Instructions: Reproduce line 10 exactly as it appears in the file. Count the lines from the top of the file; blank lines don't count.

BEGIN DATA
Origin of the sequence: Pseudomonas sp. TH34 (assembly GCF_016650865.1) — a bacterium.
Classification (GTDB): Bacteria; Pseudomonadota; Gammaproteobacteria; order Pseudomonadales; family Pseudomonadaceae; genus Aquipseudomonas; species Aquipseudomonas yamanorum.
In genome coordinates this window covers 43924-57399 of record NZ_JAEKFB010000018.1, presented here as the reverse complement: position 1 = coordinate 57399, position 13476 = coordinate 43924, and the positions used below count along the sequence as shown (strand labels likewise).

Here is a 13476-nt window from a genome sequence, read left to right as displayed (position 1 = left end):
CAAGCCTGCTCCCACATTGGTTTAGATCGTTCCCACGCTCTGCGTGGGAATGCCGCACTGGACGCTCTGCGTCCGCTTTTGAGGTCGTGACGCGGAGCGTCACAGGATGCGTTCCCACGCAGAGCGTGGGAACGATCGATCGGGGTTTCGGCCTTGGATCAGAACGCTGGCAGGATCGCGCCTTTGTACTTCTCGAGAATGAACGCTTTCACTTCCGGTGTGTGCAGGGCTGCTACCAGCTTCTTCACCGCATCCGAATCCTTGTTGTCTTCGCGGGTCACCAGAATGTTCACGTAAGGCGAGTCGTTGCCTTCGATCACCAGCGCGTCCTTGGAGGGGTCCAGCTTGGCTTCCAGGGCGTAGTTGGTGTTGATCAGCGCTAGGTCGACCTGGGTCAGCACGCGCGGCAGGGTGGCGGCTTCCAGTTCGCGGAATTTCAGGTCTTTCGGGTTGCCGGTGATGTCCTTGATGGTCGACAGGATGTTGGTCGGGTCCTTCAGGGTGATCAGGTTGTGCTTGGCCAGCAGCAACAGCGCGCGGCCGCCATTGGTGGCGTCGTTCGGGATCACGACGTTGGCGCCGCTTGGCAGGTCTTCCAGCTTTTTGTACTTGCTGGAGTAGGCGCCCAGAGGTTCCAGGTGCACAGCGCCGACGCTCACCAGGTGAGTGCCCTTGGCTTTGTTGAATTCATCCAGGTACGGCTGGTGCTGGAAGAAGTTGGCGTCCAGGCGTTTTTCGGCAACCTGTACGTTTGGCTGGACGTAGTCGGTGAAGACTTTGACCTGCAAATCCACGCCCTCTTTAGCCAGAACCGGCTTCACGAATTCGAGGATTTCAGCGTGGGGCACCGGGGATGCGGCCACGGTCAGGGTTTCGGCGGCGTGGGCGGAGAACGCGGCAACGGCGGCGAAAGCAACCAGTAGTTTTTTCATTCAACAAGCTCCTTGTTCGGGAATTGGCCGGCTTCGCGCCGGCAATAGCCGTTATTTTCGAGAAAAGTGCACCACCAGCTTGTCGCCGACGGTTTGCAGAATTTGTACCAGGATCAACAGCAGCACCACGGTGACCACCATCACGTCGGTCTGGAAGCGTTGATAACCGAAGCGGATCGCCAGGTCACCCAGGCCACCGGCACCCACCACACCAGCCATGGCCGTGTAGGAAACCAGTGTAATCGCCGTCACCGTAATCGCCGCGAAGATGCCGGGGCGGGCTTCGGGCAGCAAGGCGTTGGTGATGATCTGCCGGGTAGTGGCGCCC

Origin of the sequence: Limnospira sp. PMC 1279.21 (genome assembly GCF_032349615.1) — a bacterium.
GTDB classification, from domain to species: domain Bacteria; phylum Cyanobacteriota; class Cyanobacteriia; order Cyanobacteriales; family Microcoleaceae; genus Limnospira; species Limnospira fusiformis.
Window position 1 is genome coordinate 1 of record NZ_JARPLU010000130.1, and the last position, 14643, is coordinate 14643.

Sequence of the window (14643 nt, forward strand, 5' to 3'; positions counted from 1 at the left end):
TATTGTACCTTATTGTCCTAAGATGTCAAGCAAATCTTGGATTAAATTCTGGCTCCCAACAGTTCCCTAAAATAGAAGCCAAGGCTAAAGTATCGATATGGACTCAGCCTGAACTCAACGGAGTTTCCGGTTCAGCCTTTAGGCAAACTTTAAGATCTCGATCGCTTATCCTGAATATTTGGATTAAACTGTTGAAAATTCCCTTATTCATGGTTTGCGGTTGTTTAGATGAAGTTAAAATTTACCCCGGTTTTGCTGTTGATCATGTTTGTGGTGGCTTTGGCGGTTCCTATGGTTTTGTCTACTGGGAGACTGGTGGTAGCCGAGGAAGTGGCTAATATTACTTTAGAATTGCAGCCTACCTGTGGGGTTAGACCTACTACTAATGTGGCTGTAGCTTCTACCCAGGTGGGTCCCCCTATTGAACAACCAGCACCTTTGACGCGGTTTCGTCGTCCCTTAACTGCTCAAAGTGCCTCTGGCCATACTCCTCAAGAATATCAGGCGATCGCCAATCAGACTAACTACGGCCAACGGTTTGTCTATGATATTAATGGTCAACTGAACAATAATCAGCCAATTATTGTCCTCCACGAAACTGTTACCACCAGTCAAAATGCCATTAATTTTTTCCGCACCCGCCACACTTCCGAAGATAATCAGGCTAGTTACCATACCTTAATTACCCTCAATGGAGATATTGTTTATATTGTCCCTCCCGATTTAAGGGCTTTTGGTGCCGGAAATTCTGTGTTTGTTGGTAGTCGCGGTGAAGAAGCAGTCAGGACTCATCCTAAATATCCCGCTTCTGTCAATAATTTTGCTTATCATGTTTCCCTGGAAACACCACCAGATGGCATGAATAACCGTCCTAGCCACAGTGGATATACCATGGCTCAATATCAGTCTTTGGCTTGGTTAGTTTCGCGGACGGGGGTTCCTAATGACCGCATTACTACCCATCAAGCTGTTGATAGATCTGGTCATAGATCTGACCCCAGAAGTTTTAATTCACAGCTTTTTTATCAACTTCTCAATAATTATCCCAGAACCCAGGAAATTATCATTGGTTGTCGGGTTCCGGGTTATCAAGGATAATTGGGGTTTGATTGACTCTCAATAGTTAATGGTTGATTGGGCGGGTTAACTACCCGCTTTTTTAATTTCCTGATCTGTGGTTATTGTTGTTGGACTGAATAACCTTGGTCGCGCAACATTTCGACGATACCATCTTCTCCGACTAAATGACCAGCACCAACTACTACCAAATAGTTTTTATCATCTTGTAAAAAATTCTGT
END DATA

TATTGTACCTTATTGTCCTAAGATGTCAAGCAAATCTTGGATTAAATTCTGGCTCCCAACAGTTCCCTAAAATAGAAGCCAAGGCTAAAGTATCGATATGGACTCAGCCTGAACTCAACGGAGTTTCCGGTTCAGCCTTTAGGCAAACTTTAAGATCTCGATCGCTTATCCTGAATATTTGGATTAAACTGTTGAAAATTCCCTTATTCATGGTTTGCGGTTGTTTAGATGAAGTTAAAATTTACCCCGGTTTTGCTGTTGATCATGTTTGTGGTGGCTTTGGCGGTTCCTATGGTTTTGTCTACTGGGAGACTGGTGGTAGCCGAGGAAGTGGCTAATATTACTTTAGAATTGCAGCCTACCTGTGGGGTTAGACCTACTACTAATGTGGCTGTAGCTTCTACCCAGGTGGGTCCCCCTATTGAACAACCAGCACCTTTGACGCGGTTTCGTCGTCCCTTAACTGCTCAAAGTGCCTCTGGCCATACTCCTCAAGAATATCAGGCGATCGCCAATCAGACTAACTACGGCCAACGGTTTGTCTATGATATTAATGGTCAACTGAACAATAATCAGCCAATTATTGTCCTCCACGAAACTGTTACCACCAGTCAAAATGCCATTAATTTTTTCCGCACCCGCCACACTTCCGAAGATAATCAGGCTAGTTACCATACCTTAATTACCCTCAATGGAGATATTGTTTATATTGTCCCTCCCGATTTAAGGGCTTTTGGTGCCGGAAATTCTGTGTTTGTTGGTAGTCGCGGTGAAGAAGCAGTCAGGACTCATCCTAAATATCCCGCTTCTGTCAATAATTTTGCTTATCATGTTTCCCTGGAAACACCACCAGATGGCATGAATAACCGTCCTAGCCACAGTGGATATACCATGGCTCAATATCAGTCTTTGGCTTGGTTAGTTTCGCGGACGGGGGTTCCTAATGACCGCATTACTACCCATCAAGCTGTTGATAGATCTGGTCATAGATCTGACCCCAGAAGTTTTAATTCACAGCTTTTTTATCAACTTCTCAATAATTATCCCAGAACCCAGGAAATTATCATTGGTTGTCGGGTTCCGGGTTATCAAGGATAATTGGGGTTTGATTGACTCTCAATAGTTAATGGTTGATTGGGCGGGTTAACTACCCGCTTTTTTAATTTCCTGATCTGTGGTTATTGTTGTTGGACTGAATAACCTTGGTCGCGCAACATTTCGACGATACCATCTTCTCCGACTAAATGACCAGCACCAACTACTACCAAATAGTTTTTATCATCTTGTAAAAAATTCTGT